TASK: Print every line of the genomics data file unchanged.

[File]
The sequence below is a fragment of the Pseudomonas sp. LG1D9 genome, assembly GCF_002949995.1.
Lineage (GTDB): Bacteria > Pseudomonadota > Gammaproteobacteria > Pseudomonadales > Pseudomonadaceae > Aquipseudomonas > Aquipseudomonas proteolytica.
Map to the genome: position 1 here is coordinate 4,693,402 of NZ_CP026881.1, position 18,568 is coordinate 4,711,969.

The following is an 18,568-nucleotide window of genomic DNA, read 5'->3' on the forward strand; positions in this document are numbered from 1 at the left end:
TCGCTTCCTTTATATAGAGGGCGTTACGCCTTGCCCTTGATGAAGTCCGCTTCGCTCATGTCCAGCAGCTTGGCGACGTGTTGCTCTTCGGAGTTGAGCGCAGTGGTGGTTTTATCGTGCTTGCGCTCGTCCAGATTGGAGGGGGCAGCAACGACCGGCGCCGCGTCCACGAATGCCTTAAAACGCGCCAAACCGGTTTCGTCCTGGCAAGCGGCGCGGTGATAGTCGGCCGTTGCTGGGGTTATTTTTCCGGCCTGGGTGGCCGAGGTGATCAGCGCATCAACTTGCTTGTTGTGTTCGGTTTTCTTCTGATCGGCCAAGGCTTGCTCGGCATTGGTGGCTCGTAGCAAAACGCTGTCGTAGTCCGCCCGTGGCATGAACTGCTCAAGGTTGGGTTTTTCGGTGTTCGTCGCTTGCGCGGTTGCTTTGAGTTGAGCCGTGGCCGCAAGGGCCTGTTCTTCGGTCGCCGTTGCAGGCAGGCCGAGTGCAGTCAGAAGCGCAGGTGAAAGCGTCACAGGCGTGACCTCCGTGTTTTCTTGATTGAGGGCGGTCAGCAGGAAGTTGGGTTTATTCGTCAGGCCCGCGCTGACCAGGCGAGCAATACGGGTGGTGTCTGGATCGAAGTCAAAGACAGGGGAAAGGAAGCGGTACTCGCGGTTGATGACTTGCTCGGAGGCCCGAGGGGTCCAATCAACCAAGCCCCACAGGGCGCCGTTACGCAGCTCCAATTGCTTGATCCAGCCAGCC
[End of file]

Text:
The sequence below is a fragment of the Pseudomonas sp. LG1D9 genome, assembly GCF_002949995.1.
Lineage (GTDB): Bacteria > Pseudomonadota > Gammaproteobacteria > Pseudomonadales > Pseudomonadaceae > Aquipseudomonas > Aquipseudomonas proteolytica.
Map to the genome: position 1 here is coordinate 4,693,402 of NZ_CP026881.1, position 18,568 is coordinate 4,711,969.

The following is an 18,568-nucleotide window of genomic DNA, read 5'->3' on the forward strand; positions in this document are numbered from 1 at the left end:
TCGCTTCCTTTATATAGAGGGCGTTACGCCTTGCCCTTGATGAAGTCCGCTTCGCTCATGTCCAGCAGCTTGGCGACGTGTTGCTCTTCGGAGTTGAGCGCAGTGGTGGTTTTATCGTGCTTGCGCTCGTCCAGATTGGAGGGGGCAGCAACGACCGGCGCCGCGTCCACGAATGCCTTAAAACGCGCCAAACCGGTTTCGTCCTGGCAAGCGGCGCGGTGATAGTCGGCCGTTGCTGGGGTTATTTTTCCGGCCTGGGTGGCCGAGGTGATCAGCGCATCAACTTGCTTGTTGTGTTCGGTTTTCTTCTGATCGGCCAAGGCTTGCTCGGCATTGGTGGCTCGTAGCAAAACGCTGTCGTAGTCCGCCCGTGGCATGAACTGCTCAAGGTTGGGTTTTTCGGTGTTCGTCGCTTGCGCGGTTGCTTTGAGTTGAGCCGTGGCCGCAAGGGCCTGTTCTTCGGTCGCCGTTGCAGGCAGGCCGAGTGCAGTCAGAAGCGCAGGTGAAAGCGTCACAGGCGTGACCTCCGTGTTTTCTTGATTGAGGGCGGTCAGCAGGAAGTTGGGTTTATTCGTCAGGCCCGCGCTGACCAGGCGAGCAATACGGGTGGTGTCTGGATCGAAGTCAAAGACAGGGGAAAGGAAGCGGTACTCGCGGTTGATGACTTGCTCGGAGGCCCGAGGGGTCCAATCAACCAAGCCCCACAGGGCGCCGTTACGCAGCTCCAATTGCTTGATCCAGCCAGCC